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Tuesday, January 08, 2013
Community currency has great local benefits
By Paolo Fabrizio, Special to the Examiner
Most of my columns come from real life lessons, some from my dad, some from other family members and friends, but the best ones of all come from my grandfather.
My grandfather was the biggest Libertarian I ever knew, not only in size but in hard-core belief that a free person could do anything and when a free person has government as a big brother maybe things turn out different.
One of my favourite stories was from when he was in the army serving in the Second World War. During this horrible and terrifying piece of history, a beautiful Libertarian lesson and message was brought to life.
During the war, the soldiers had little or no money on them; they had no way to purchase anything from another soldier or anyone else.
Since they couldn’t rely on the government to show up in the middle of the battlefield and say ‘here you go guys, a couple of bucks for your trouble, go buy something’, they had to come up with a system that would best serve all the soldiers and do it without the government’s help.
My grandfather told me it was because the government wasn’t involved that they came up with their own great and very useful currency. It was an early form of community currency and it worked great.
The soldiers would use playing cards as money and it was accepted by almost all soldiers. Every card would represent time or a trade. So if a soldier worked for half an hour, a soldier would get a card and he could use that time as a trade or a straight purchase.
In the war, time was the most valuable asset, so that’s what they used. It was a great idea and one that had no government involvement.
I took this great idea some years later and tried to implement it in today’s society.
I spent years showing people how community currency can help all of us. It’s an idea that could possibly give every level of society a chance for a better life.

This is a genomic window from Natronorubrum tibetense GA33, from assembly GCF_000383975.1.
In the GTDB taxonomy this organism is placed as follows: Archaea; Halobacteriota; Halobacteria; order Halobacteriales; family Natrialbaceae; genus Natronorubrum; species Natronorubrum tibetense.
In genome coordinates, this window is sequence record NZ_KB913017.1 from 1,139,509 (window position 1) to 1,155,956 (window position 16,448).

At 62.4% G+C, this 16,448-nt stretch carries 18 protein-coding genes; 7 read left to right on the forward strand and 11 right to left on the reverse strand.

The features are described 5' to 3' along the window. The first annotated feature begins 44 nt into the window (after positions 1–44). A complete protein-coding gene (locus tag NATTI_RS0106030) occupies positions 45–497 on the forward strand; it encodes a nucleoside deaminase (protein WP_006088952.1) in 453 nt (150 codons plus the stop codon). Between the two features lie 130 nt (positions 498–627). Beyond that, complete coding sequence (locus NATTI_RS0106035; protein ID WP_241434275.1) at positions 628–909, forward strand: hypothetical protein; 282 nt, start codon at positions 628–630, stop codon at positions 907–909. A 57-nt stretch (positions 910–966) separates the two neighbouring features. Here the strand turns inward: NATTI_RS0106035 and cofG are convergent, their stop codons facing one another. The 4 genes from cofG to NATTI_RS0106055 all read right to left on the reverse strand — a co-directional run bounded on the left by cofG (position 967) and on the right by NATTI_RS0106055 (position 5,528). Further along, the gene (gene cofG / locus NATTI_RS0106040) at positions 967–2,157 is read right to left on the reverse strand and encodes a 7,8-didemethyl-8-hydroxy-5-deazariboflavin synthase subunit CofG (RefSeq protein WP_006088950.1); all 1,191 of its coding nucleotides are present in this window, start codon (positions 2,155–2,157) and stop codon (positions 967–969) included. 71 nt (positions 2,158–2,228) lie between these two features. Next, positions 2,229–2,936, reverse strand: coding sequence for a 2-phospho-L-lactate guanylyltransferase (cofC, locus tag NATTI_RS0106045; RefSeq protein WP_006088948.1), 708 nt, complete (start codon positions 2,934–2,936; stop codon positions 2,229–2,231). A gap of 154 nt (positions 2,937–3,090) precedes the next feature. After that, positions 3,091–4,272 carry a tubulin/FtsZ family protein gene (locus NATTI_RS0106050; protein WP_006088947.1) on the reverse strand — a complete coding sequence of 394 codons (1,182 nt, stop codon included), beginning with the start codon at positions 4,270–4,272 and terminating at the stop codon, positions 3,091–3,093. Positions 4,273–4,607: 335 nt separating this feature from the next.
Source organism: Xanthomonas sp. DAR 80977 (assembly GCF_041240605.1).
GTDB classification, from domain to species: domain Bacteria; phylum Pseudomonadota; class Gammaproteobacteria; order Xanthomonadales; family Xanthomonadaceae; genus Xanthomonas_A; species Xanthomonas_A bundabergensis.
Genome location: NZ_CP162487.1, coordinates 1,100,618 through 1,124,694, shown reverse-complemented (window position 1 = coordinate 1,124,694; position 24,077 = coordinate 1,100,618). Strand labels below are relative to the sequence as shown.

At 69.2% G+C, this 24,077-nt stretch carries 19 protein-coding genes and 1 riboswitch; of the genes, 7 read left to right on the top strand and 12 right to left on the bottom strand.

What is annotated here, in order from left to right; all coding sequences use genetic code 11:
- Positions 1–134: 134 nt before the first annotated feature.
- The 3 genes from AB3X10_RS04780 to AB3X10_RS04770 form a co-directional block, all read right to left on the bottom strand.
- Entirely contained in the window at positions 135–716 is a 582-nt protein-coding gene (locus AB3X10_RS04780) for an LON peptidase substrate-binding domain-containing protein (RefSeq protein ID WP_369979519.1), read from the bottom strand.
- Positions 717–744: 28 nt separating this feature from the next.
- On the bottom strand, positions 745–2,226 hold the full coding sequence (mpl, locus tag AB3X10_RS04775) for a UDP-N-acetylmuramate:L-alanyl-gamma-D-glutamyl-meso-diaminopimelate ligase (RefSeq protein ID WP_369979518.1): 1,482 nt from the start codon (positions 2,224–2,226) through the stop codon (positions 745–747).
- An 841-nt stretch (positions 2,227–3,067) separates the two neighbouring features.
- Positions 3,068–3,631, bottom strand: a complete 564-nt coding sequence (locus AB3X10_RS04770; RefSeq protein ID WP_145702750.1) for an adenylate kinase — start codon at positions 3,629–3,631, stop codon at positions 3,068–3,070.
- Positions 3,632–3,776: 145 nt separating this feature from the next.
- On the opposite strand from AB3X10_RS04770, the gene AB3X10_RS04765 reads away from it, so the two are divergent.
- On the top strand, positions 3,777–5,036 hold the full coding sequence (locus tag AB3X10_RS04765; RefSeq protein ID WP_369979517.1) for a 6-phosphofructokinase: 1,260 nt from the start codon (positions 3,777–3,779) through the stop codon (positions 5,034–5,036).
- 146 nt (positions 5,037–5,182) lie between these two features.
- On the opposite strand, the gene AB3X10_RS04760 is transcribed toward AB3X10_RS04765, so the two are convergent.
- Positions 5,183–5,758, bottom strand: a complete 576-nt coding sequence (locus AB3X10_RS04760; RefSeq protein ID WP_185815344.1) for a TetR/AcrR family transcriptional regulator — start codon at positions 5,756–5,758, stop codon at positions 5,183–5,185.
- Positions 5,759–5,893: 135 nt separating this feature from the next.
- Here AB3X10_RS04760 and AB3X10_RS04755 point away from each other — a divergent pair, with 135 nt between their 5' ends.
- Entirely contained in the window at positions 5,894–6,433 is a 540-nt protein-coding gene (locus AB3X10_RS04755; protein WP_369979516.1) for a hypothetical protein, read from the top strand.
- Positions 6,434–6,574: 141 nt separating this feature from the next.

I had a belief that the government shouldn’t have a monopoly on money and — with the soldiers’ ideas — community currency would be a great way to help all of society.
I tried to take it a little further and tried to convince any local government to adopt my ‘Shop At Home Policy’, where the city would reward citizens for shopping at home.
I found that many of my neighbours would work in Toronto and while they were in Toronto they would do their shopping, therefore, robbing Barrie or any other bedroom community of business.
To increase employment and bring the better jobs, we are always hearing about the need for our own people to shop at home.
A community card that could be used at any Barrie store would give you points that, in turn, would give you a discount on your property taxes.
When more money is spent at home, in return, more jobs will be created and when more jobs are created, larger companies will be more interested in relocating here.
It’s time to use past, real-life lessons and help our people here at home.
For anyone who wants to know more about my grandfather and his time in the war, just read my blog. Or if you have any stories of your own you want to share.